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Basil Cooking Tips

Fresh basil is best known for pesto and pistou

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Basil

© 2008 Peggy Trowbridge Filippone

Basil Cooking Tips

• Basil is the ultimate complement to tomatoes, and also pairs beautifully with onions, garlic, and olives.

• Basil stimulates the appetite and helps curb flatulence, perhaps another reason why it works so well with garlic. Basil tea is said to help with dysentery, nausea, and stomach distress due to gas.

• The leaves are the prime part of the plant. Small stems are okay, but thicker stems and stalks should be discarded because they tend to be bitter. The stems and large veins also contain compounds that will cause pesto to turn brown and dark.

• Although pinching back the flowers will encourage more leaf growth, the creamy-white flowers are edible.

• Most other herbs tend to overpower basil's flavor and aroma, but oregano is one that is most often used in conjunction with basil. Other good combinations include summer savory, rosemary, and sage.

• For the most intense flavor, basil should be added at the end of the cooking process. Prolonged heat will cause basil's volatile oils to dissipate.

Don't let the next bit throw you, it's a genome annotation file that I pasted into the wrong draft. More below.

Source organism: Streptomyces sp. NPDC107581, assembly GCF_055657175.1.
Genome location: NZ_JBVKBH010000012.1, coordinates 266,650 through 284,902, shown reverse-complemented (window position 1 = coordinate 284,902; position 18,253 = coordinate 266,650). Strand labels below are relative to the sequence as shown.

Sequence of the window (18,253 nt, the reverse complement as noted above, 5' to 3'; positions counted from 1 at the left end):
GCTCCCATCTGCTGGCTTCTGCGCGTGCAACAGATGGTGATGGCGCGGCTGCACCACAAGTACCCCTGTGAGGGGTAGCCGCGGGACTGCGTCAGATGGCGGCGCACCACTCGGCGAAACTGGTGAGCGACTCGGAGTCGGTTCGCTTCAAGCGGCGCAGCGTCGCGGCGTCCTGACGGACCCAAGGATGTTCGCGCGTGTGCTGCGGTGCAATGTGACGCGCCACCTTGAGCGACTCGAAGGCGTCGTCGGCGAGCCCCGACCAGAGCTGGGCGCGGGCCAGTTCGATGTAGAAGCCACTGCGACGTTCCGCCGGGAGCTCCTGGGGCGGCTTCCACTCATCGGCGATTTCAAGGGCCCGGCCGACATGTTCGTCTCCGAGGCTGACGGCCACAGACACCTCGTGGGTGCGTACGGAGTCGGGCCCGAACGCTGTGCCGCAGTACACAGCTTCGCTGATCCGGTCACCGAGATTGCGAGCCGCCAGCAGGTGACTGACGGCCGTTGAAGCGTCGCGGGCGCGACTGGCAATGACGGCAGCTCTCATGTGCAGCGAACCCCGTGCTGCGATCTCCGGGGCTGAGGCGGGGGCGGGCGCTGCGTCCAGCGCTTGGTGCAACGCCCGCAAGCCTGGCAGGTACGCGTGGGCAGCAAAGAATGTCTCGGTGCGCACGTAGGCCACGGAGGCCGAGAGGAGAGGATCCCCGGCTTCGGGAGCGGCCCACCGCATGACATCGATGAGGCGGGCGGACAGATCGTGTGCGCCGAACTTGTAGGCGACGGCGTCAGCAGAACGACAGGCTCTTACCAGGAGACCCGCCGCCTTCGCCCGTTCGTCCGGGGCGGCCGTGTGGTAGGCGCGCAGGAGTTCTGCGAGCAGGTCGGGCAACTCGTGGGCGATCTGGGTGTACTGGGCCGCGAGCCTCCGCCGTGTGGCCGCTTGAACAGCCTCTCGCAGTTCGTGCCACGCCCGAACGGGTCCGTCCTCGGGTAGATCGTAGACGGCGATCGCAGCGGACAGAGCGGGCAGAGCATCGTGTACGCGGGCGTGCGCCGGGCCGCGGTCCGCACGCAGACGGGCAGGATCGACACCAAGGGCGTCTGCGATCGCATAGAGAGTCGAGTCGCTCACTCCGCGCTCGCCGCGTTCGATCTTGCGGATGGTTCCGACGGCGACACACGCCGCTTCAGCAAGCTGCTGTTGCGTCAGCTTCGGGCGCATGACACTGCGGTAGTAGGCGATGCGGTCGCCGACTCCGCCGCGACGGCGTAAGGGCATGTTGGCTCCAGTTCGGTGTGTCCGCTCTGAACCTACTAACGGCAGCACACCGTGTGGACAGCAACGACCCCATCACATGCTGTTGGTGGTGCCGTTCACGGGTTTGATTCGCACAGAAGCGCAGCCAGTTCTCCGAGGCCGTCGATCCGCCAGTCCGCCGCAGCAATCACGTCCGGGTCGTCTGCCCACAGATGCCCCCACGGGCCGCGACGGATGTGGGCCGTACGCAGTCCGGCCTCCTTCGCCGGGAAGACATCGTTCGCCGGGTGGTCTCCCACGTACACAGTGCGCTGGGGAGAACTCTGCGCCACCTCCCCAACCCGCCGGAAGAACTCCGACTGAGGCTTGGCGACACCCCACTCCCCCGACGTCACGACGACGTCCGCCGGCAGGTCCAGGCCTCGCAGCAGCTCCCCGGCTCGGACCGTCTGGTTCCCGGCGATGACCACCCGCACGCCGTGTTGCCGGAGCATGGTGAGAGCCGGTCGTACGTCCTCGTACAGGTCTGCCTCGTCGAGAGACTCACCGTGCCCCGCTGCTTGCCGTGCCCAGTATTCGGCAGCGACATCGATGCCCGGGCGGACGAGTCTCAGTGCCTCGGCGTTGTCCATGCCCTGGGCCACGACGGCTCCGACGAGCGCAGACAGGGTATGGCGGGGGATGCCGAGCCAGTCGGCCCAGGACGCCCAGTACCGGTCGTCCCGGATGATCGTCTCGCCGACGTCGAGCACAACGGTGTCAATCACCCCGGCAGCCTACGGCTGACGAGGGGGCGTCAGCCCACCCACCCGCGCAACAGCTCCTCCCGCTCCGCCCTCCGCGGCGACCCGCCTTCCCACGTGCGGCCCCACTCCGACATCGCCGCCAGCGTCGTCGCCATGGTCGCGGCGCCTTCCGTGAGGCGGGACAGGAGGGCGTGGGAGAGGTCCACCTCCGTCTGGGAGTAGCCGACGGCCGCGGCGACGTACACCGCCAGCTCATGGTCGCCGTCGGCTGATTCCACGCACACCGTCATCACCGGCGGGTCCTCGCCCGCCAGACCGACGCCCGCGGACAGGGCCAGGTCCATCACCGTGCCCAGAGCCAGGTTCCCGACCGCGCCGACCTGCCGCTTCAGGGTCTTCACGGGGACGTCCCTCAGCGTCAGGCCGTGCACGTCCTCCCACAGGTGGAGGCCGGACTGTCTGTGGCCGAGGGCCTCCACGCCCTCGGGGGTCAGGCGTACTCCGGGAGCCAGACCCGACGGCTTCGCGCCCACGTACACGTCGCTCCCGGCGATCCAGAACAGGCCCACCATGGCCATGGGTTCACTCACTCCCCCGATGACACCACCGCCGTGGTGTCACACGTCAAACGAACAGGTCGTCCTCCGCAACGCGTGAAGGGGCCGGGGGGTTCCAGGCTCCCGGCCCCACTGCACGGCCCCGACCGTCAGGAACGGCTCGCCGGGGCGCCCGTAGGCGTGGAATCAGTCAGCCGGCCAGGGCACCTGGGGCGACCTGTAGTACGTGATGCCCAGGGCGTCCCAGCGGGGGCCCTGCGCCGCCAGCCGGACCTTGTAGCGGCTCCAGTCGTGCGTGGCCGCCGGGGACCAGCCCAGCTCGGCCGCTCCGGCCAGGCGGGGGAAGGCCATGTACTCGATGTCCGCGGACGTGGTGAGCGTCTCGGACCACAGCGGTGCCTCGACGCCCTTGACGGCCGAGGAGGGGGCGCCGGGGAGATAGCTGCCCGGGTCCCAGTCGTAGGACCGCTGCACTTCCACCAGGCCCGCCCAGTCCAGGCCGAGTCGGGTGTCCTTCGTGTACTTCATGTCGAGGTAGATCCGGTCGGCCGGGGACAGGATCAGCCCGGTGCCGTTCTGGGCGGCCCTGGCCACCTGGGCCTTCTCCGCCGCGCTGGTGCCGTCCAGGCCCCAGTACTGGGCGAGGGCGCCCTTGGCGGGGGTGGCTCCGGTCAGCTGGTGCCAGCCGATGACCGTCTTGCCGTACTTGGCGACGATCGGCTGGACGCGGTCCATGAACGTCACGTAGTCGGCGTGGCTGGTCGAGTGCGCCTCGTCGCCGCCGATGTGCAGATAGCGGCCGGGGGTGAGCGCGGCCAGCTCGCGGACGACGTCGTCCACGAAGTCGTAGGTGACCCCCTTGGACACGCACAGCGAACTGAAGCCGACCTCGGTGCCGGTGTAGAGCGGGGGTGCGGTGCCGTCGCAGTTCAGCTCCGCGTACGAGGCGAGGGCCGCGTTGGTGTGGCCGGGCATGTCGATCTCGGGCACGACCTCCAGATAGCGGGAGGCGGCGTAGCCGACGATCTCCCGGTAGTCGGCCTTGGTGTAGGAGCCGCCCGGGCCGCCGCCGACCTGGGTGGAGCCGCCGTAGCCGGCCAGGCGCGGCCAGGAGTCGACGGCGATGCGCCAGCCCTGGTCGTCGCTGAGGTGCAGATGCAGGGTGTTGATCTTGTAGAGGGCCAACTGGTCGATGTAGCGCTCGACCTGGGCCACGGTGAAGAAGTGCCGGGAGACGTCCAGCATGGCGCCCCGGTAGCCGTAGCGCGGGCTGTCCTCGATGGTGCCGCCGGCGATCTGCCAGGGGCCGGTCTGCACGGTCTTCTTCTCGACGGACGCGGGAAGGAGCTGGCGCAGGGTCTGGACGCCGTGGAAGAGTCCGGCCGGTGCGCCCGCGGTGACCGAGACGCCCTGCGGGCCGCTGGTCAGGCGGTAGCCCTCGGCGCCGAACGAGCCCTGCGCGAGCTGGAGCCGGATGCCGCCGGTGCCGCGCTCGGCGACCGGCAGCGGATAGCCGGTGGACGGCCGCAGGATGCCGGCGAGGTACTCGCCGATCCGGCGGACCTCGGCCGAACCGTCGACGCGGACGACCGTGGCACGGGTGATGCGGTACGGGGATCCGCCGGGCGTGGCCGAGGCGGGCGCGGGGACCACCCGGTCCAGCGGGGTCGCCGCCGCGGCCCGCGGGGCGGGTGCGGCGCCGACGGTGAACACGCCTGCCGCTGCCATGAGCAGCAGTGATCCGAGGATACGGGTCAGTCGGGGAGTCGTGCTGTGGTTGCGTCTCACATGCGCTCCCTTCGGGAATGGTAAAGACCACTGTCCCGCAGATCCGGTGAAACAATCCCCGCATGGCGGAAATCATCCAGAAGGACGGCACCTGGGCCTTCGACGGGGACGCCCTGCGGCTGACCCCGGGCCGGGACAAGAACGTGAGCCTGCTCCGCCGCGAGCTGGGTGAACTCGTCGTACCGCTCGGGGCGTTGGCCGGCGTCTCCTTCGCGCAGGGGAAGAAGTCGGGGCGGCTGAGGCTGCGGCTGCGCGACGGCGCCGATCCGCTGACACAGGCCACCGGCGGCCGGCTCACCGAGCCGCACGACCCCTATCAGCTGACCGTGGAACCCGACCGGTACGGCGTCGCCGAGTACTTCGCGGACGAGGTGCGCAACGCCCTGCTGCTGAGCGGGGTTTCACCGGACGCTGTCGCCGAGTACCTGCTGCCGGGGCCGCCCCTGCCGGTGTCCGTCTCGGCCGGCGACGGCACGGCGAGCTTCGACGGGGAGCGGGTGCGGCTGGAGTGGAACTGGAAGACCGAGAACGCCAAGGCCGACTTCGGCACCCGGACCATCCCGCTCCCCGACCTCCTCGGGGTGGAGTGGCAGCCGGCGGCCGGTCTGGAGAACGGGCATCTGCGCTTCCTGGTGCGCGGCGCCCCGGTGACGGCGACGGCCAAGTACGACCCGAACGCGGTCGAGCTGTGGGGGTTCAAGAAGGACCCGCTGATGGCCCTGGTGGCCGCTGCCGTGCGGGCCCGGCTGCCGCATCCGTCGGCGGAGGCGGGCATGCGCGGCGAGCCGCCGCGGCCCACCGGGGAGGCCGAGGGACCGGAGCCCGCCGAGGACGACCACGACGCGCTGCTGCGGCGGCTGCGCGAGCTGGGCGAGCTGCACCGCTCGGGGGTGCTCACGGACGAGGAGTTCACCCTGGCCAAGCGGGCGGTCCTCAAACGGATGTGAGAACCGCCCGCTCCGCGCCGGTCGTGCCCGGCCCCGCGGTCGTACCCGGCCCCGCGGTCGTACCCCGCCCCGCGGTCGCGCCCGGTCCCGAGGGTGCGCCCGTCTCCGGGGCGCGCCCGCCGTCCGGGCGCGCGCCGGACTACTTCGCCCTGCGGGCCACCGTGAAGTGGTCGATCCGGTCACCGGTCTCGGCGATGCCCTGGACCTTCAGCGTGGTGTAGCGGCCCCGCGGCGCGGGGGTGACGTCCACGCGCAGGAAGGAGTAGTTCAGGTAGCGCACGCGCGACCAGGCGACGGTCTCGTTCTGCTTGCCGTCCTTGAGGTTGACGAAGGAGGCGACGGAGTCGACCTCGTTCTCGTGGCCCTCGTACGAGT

• Ground with garlic and olive oil into a paste, basil is a prime ingredient in pistou, a Mediterranian specialty.

• In Italy, pine nuts and sometimes grated hard cheese are added to the paste to become pesto. Both pistou and pesto come from verb roots meaning to to pulverize, as with a pestle. Younger leaves are preferable for pesto. Pesto may easily be frozen, but if you plan on freezing it, leave out the cheese.

• Pesto is most often served with pasta. Enzymatic reactions between basil and flour may cause an unappetizing brown color to the pasta. When serving pesto with pasta, add a squeeze of lemon juice to the pasta cooking water to help keep the pasta from turning dark.

• Basil is a perfect candidate as a flavor for infused oil, but does not work as well with vinegar for long-term. Basil is one of the flavoring ingredients for the liqueur, Chartreuse.

• You will never get full flavor when using dried basil, so keep this in mind when substituting dried for fresh. However, if you find yourself in dire need and without fresh basil, use 1/3 the amount of dried basil substituted for fresh. One tablespoon of fresh chopped basil equals 1 teaspoon dried.

• When substituting fresh basil for dried, triple the amount.

• One-half ounce of fresh basil leaves equals 1 cup chopped fresh basil.

More about Basil and Basil Recipes:

Basil Selection and Storage
Basil Cooking Tips
Basil History
Basil Lore and Legends
Basil Recipes
Basil Photo © 2008 Peggy Trowbridge Filippone, licensed to About.com, Inc.

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Herb Mixtures and Spicy Blends
The Herbfarm Cookbook
The Contemporary Encyclopedia of Herbs and Spices
The Spice and Herb Bible
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